Mary Everett. Courtesy of Shamar Cotton

The East Bay has lost another member of a legendary barbecue family.

Mary Everett, longtime owner of the Berkeley location of family-run barbecue business Everett and Jones, died at Oakland’s Kaiser Hospital on Sept. 25 at the age of 65, according to her son, Shamar Cotton. A cause of death was not given.

Shamar Cotton told Nosh that his mother, known as May to her family, had ample friends, loved Corvettes, and helped others less fortunate through an annual holiday toy drive. “My mom was wonderful; she was a person who enjoyed like to the fullest,” he said. “How many people could you say had a divorce party?” 

“She just had a good heart,” said her son Terrell Cotton. “She was like a second mother to everybody that knew her.”

Everett’s loss comes just a few months after the death of her sister, fellow restaurateur Dorothy King. King, who co-owned Everett & Jones with other members of her family, ran the Jack London Square and MacArthur Boulevard locations of the popular restaurant. King died of breast cancer in March 2021, at age 69. She was known for giving out hundreds of free meals to the needy each week, and for hiring formerly homeless or incarcerated folks to work at the business.

Mary Everett and son Shamar Cotton. Credit: Shamar Cotton

Mary also ran her business with a side of charity. “Part of her legacy is that we feed people who are less fortunate,” Shamar said. “She said to always feed those in need, those that need a helping hand”

Everett’s toy drive was legendary. She was a fan of big parties, and always had a dress-up bash for her April birthday. It was a gala, sit-down affair with live music at venues like Oakland’s California Ballroom. “The only thing she asked for her guests is to bring a toy for a kid,” Shamar said. For more than 20 years, her toy drive brought in hundreds of holiday gifts for kids who would otherwise have done without.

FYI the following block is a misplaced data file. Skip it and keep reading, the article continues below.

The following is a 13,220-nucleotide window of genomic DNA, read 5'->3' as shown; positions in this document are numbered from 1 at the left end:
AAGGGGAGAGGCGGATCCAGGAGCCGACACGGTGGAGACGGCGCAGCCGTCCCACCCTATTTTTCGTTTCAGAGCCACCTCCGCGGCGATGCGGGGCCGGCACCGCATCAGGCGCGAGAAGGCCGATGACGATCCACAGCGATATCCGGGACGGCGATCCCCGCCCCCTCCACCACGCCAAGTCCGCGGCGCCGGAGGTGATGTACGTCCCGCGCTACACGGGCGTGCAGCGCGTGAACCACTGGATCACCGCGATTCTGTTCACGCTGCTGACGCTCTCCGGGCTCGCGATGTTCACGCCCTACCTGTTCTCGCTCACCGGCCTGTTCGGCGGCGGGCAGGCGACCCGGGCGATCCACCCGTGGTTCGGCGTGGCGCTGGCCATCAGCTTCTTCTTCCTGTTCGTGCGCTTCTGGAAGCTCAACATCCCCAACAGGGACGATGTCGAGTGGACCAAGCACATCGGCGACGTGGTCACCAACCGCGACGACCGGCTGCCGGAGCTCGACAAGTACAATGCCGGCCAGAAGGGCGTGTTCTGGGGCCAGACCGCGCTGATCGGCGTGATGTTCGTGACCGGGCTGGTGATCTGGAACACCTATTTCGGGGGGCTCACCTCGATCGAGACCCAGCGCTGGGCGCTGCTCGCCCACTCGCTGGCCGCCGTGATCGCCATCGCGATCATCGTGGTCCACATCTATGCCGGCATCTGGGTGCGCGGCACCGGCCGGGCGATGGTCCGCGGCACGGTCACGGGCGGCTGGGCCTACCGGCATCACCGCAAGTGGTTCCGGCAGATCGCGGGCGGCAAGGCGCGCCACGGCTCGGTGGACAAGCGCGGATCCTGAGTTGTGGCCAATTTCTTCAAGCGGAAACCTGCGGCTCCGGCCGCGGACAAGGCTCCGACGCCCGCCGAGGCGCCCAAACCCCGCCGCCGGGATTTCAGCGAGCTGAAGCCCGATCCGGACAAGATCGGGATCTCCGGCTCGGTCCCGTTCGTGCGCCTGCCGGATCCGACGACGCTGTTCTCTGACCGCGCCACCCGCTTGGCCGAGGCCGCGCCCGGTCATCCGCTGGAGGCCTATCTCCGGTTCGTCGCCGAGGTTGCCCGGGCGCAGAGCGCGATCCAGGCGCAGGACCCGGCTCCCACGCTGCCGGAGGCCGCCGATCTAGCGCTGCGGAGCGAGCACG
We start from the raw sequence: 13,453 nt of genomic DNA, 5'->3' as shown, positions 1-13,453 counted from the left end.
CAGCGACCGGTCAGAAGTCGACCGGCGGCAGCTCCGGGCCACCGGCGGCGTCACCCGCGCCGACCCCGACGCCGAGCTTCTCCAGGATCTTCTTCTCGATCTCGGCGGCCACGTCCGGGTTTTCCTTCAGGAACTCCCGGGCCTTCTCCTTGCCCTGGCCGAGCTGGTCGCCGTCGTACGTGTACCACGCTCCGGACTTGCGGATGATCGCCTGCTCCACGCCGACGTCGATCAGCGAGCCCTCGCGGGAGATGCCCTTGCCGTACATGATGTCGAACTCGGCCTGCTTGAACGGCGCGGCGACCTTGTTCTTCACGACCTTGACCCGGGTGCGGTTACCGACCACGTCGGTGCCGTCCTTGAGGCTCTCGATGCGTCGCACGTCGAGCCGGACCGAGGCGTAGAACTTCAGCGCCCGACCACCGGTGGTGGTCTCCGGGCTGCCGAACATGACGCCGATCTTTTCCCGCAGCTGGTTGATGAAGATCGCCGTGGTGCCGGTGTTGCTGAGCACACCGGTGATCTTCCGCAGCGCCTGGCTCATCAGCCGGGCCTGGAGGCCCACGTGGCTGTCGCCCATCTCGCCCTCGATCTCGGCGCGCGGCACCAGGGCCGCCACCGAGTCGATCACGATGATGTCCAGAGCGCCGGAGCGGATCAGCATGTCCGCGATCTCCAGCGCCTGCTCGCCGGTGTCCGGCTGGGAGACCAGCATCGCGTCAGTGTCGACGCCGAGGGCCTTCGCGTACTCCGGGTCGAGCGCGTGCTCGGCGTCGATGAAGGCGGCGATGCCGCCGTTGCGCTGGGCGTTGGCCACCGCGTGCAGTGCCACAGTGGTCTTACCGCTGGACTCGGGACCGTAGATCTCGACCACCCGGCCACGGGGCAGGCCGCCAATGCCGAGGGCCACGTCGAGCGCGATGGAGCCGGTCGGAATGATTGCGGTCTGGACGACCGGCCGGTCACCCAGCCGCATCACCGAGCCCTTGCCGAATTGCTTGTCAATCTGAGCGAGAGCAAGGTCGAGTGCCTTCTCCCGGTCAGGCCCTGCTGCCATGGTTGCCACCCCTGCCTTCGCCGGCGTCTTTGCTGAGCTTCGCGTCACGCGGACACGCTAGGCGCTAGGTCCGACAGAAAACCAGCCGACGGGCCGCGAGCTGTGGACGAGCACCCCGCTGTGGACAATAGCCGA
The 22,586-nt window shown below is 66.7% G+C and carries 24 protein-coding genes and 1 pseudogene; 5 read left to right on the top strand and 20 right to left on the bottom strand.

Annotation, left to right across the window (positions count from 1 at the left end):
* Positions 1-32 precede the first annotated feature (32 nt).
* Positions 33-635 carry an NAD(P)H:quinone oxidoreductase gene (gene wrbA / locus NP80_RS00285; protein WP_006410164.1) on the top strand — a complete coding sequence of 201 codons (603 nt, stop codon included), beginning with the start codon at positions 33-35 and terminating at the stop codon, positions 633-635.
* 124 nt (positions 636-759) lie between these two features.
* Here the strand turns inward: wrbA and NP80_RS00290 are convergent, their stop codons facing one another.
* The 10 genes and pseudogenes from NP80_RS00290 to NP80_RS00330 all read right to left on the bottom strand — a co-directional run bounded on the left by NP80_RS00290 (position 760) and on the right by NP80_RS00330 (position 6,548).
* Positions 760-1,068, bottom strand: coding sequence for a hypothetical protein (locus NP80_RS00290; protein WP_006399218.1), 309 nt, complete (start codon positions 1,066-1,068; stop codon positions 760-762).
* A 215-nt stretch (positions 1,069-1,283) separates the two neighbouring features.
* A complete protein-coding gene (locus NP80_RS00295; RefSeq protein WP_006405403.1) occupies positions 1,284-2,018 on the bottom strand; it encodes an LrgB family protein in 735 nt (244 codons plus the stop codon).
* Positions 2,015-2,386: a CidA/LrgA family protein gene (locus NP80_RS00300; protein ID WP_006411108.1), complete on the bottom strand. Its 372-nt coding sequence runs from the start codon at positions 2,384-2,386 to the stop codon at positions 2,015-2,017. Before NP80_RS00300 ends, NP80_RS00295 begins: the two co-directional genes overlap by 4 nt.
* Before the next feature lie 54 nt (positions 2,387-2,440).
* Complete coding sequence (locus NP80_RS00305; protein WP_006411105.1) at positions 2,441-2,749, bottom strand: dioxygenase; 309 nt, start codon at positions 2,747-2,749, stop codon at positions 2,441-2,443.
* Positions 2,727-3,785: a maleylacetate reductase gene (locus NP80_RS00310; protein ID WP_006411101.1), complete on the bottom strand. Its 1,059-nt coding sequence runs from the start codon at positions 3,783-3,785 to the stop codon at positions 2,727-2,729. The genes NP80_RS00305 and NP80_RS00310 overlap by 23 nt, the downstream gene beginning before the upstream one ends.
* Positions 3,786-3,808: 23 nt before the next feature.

Everett and Jones has been a must-eat for fans of barbecue for decades, and even appeared in a Raiders-focused episode of the HBO football-themed show “Ballers,” starring Dwayne “The Rock” Johnson. Location scouts for the show were “looking for authentic places … in the Bay Area,” Shamar said. Everett and Jones was a natural pick, and Mary and a few friends ended up behind the counter in a 2017 episode that focused on the Raiders.

Everett and Jones was founded in Oakland in 1973 by King and Everett’s mother, Dorothy Turner Everett, aka the “Queen of Modern Day Barbecue,” who began her business as a single mother raising nine kids on welfare. “I guess opening a restaurant was her way of never having to worry about her kids having food,” Mary said of her mom in a 2012 interview.

“A couple friends from Larry’s Meats helped my grandma out,” Shamar said. “They allowed her to have a credit to help her to start the business and over 40 years later, we’re still here and I’m third generation.”

Mary’s family plans to keep on serving up great barbecue at the restaurant on San Pablo. “We’re going to keep that legacy going and keep that same authentic food, keep that same taste,” Shamar said. “I’m born and raised in this so this is part of me. I’m not going anywhere.” 

Mary Everett is survived by sisters, Annie Jones, Hellen Bellamy, and Shirley Everett Dicko; brother, George Allen Everett; son Shamar Cotton, his wife, Tibletse Cotton, and their three children, Ava, 9, Reaia, 7, and Delina, 4; son Terrell Cotton and daughter Rolanda Cook. A private memorial is planned. Cards and toys for the toy drive are welcome at the restaurant: 1955 San Pablo Ave. (at University Avenue), Berkeley.

Elise Proulx is a freelance writer and director of communications and marketing at UC Berkeley's School of Public Health. She lives in Berkeley with her husband, teenage son, dog, four cats, four chickens...